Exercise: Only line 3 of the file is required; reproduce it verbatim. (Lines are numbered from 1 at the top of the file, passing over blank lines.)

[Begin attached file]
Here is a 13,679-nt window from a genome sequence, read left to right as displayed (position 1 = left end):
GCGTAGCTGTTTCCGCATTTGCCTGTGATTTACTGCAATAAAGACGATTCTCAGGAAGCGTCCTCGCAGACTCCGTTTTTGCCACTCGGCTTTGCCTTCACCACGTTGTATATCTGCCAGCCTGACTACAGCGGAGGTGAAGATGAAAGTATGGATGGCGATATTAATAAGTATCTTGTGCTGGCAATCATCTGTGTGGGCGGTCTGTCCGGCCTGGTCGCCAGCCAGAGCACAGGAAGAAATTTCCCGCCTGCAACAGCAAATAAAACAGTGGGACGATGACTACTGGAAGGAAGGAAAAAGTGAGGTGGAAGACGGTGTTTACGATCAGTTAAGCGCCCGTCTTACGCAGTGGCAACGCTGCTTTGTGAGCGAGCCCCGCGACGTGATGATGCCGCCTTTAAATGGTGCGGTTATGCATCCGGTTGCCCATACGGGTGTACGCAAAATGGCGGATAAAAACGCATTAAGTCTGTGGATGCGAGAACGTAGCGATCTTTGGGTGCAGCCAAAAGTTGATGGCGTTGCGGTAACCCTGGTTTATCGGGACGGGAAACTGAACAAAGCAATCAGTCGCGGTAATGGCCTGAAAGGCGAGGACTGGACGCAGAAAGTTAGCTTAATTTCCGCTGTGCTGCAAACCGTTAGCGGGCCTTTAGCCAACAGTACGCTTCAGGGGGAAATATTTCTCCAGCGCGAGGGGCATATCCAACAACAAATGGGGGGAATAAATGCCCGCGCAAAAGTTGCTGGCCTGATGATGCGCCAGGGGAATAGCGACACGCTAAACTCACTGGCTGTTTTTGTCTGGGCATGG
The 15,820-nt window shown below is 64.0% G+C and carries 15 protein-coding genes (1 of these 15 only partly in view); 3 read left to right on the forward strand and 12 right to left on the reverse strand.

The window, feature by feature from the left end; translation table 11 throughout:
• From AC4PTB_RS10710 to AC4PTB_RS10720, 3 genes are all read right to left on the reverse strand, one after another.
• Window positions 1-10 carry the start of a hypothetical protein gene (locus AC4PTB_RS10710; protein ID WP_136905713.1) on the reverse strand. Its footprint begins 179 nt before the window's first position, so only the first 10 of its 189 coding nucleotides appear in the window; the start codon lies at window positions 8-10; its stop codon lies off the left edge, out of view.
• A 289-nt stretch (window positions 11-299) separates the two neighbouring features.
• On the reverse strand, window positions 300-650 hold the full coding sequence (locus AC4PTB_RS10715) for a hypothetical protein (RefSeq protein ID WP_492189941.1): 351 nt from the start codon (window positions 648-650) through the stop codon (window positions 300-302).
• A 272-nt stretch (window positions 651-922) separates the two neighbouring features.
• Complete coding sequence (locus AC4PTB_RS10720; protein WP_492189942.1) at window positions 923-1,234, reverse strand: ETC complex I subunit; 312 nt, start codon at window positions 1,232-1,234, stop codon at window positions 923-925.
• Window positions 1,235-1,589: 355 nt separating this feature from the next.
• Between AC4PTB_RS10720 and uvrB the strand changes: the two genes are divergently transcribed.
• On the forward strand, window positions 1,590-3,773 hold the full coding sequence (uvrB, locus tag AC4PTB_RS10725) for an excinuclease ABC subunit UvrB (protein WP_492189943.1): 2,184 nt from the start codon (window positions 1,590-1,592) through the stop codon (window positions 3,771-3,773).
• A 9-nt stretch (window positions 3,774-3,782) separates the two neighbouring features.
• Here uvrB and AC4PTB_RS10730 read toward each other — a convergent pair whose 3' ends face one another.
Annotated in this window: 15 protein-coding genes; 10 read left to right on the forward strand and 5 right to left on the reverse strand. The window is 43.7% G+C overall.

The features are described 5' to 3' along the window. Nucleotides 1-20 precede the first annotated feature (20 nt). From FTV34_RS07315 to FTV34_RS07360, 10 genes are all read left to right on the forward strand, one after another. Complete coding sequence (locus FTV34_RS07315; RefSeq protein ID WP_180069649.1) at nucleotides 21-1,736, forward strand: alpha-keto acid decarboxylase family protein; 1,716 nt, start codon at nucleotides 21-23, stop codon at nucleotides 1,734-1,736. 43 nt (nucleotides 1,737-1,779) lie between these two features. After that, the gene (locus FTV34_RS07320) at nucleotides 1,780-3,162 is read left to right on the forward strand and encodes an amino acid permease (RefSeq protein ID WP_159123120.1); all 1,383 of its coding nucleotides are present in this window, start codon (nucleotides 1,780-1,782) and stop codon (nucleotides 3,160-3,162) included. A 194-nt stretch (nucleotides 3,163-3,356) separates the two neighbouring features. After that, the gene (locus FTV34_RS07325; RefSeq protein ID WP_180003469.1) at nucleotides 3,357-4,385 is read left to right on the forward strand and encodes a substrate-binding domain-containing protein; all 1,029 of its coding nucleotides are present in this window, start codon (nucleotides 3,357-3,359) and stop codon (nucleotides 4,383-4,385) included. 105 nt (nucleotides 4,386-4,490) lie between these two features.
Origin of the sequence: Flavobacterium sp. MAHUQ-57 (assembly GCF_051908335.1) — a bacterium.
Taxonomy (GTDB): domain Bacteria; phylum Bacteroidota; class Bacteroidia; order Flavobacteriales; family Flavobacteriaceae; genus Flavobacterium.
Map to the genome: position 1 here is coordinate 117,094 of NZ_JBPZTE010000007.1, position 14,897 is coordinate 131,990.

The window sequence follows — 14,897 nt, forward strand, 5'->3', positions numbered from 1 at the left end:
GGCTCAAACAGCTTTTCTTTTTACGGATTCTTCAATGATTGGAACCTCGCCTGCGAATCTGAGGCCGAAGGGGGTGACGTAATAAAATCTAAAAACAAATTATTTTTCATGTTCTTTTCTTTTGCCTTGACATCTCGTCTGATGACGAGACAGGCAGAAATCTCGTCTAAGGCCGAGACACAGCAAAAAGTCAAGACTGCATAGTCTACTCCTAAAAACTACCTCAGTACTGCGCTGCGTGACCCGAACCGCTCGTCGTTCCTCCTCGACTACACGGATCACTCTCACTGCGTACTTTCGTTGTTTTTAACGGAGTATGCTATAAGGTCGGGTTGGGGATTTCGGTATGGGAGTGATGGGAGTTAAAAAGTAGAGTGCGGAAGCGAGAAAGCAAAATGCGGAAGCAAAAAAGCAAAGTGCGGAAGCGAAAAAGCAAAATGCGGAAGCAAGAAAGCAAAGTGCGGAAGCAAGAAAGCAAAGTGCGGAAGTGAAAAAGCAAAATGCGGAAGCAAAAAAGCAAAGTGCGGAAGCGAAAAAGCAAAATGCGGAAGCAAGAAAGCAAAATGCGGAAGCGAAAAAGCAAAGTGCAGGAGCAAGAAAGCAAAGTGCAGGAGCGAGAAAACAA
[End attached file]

The 15,820-nt window shown below is 64.0% G+C and carries 15 protein-coding genes (1 of these 15 only partly in view); 3 read left to right on the forward strand and 12 right to left on the reverse strand.